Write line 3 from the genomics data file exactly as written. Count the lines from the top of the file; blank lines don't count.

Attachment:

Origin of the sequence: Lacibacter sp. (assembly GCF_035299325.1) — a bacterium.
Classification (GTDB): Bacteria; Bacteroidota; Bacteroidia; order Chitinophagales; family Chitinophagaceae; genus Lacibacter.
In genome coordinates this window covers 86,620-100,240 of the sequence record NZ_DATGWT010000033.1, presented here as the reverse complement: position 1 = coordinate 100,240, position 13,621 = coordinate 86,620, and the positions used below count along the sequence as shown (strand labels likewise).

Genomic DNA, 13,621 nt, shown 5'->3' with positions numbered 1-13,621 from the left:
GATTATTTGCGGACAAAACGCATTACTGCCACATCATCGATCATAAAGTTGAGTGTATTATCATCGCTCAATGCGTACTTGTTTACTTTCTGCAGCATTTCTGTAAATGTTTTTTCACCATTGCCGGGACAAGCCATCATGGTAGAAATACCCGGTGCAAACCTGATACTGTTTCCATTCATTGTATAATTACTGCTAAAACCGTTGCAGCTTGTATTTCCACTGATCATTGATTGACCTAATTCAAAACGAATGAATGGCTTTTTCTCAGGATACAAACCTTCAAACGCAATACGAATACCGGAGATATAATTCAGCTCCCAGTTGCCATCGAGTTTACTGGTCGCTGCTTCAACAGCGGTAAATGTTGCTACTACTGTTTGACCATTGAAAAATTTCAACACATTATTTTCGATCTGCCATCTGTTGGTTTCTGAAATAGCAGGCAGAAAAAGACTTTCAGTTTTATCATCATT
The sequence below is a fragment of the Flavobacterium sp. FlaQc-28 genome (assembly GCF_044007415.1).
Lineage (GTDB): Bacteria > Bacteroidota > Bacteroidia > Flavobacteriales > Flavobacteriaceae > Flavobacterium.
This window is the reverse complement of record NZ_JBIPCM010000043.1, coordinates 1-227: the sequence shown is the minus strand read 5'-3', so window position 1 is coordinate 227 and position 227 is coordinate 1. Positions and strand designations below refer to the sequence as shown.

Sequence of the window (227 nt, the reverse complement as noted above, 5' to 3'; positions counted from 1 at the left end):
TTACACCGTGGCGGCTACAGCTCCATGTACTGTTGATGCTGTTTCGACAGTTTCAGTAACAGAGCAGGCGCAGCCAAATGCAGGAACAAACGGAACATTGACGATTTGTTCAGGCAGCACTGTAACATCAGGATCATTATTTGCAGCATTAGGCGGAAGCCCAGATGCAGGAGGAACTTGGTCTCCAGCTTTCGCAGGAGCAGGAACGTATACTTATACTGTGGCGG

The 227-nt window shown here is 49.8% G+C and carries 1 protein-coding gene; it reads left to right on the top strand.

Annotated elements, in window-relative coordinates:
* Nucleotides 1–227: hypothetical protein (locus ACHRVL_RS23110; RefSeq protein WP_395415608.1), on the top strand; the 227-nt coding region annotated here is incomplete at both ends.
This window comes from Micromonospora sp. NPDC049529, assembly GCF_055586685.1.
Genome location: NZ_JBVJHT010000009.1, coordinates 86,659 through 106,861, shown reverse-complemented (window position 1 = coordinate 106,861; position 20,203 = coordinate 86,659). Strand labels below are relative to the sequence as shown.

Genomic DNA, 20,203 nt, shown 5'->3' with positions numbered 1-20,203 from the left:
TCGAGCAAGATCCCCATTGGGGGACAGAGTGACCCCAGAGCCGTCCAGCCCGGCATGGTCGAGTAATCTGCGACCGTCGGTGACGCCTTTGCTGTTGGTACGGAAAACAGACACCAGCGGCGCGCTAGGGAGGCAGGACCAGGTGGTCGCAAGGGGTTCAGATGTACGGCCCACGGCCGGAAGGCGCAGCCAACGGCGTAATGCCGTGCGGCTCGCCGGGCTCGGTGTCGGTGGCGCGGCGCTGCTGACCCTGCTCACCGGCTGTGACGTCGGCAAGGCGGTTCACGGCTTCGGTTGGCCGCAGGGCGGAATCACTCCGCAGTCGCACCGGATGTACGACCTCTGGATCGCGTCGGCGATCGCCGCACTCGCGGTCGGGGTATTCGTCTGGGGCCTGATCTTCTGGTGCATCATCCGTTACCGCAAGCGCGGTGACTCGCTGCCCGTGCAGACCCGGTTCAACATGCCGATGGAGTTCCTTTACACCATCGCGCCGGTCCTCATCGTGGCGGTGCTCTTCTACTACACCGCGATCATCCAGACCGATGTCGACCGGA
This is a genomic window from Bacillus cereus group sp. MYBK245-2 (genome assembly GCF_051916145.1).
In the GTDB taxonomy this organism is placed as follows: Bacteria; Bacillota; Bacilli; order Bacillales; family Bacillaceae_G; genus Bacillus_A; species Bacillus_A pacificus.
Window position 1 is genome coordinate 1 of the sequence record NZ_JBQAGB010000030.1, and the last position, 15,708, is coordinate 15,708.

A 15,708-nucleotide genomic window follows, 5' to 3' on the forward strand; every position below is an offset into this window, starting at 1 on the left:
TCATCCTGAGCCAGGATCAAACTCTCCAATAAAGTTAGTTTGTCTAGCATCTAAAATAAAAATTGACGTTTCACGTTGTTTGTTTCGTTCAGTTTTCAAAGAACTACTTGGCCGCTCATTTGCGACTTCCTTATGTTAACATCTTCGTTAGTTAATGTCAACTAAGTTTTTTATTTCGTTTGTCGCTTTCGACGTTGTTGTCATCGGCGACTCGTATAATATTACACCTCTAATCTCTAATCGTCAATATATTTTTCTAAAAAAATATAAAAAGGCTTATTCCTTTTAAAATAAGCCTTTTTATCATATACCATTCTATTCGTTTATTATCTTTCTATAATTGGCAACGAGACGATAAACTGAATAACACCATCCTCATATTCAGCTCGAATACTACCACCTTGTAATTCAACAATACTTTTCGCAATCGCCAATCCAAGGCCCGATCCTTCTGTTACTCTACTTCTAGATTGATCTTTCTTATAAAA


In genome coordinates this window covers 86,620-100,240 of the sequence record NZ_DATGWT010000033.1, presented here as the reverse complement: position 1 = coordinate 100,240, position 13,621 = coordinate 86,620, and the positions used below count along the sequence as shown (strand labels likewise).